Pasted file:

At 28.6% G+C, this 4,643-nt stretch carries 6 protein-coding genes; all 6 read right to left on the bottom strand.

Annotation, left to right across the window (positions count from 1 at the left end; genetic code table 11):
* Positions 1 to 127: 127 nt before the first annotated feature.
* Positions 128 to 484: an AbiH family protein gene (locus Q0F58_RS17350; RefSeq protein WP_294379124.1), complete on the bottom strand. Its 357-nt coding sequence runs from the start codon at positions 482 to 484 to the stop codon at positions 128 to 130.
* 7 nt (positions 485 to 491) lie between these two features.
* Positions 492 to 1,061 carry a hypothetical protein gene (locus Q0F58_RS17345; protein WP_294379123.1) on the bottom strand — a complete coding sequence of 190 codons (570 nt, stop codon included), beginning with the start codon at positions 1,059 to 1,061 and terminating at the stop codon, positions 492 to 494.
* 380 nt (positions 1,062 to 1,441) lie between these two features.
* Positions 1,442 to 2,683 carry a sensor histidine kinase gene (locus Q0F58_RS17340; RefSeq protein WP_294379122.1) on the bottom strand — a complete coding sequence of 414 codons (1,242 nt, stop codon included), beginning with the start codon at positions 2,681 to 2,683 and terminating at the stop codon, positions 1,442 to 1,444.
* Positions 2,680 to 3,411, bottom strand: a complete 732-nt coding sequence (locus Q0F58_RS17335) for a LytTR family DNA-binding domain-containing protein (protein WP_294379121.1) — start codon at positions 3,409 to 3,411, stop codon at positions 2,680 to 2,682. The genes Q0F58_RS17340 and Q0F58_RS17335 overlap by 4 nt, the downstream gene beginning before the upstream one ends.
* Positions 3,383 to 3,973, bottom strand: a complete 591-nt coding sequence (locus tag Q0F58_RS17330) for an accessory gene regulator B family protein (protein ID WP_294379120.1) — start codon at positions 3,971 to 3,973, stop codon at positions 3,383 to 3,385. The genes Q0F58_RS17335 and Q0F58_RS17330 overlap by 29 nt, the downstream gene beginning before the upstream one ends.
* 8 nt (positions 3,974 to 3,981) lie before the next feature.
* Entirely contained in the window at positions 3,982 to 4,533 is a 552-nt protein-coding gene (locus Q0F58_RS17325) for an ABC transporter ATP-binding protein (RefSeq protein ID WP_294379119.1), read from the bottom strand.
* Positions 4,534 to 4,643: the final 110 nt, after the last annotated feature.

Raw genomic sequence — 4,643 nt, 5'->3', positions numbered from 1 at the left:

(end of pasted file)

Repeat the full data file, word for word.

At 28.6% G+C, this 4,643-nt stretch carries 6 protein-coding genes; all 6 read right to left on the bottom strand.

Annotation, left to right across the window (positions count from 1 at the left end; genetic code table 11):
* Positions 1 to 127: 127 nt before the first annotated feature.
* Positions 128 to 484: an AbiH family protein gene (locus Q0F58_RS17350; RefSeq protein WP_294379124.1), complete on the bottom strand. Its 357-nt coding sequence runs from the start codon at positions 482 to 484 to the stop codon at positions 128 to 130.
* 7 nt (positions 485 to 491) lie between these two features.
* Positions 492 to 1,061 carry a hypothetical protein gene (locus Q0F58_RS17345; protein WP_294379123.1) on the bottom strand — a complete coding sequence of 190 codons (570 nt, stop codon included), beginning with the start codon at positions 1,059 to 1,061 and terminating at the stop codon, positions 492 to 494.
* 380 nt (positions 1,062 to 1,441) lie between these two features.
* Positions 1,442 to 2,683 carry a sensor histidine kinase gene (locus Q0F58_RS17340; RefSeq protein WP_294379122.1) on the bottom strand — a complete coding sequence of 414 codons (1,242 nt, stop codon included), beginning with the start codon at positions 2,681 to 2,683 and terminating at the stop codon, positions 1,442 to 1,444.
* Positions 2,680 to 3,411, bottom strand: a complete 732-nt coding sequence (locus Q0F58_RS17335) for a LytTR family DNA-binding domain-containing protein (protein WP_294379121.1) — start codon at positions 3,409 to 3,411, stop codon at positions 2,680 to 2,682. The genes Q0F58_RS17340 and Q0F58_RS17335 overlap by 4 nt, the downstream gene beginning before the upstream one ends.
* Positions 3,383 to 3,973, bottom strand: a complete 591-nt coding sequence (locus tag Q0F58_RS17330) for an accessory gene regulator B family protein (protein ID WP_294379120.1) — start codon at positions 3,971 to 3,973, stop codon at positions 3,383 to 3,385. The genes Q0F58_RS17335 and Q0F58_RS17330 overlap by 29 nt, the downstream gene beginning before the upstream one ends.
* 8 nt (positions 3,974 to 3,981) lie before the next feature.
* Entirely contained in the window at positions 3,982 to 4,533 is a 552-nt protein-coding gene (locus Q0F58_RS17325) for an ABC transporter ATP-binding protein (RefSeq protein ID WP_294379119.1), read from the bottom strand.
* Positions 4,534 to 4,643: the final 110 nt, after the last annotated feature.

Raw genomic sequence — 4,643 nt, 5'->3', positions numbered from 1 at the left: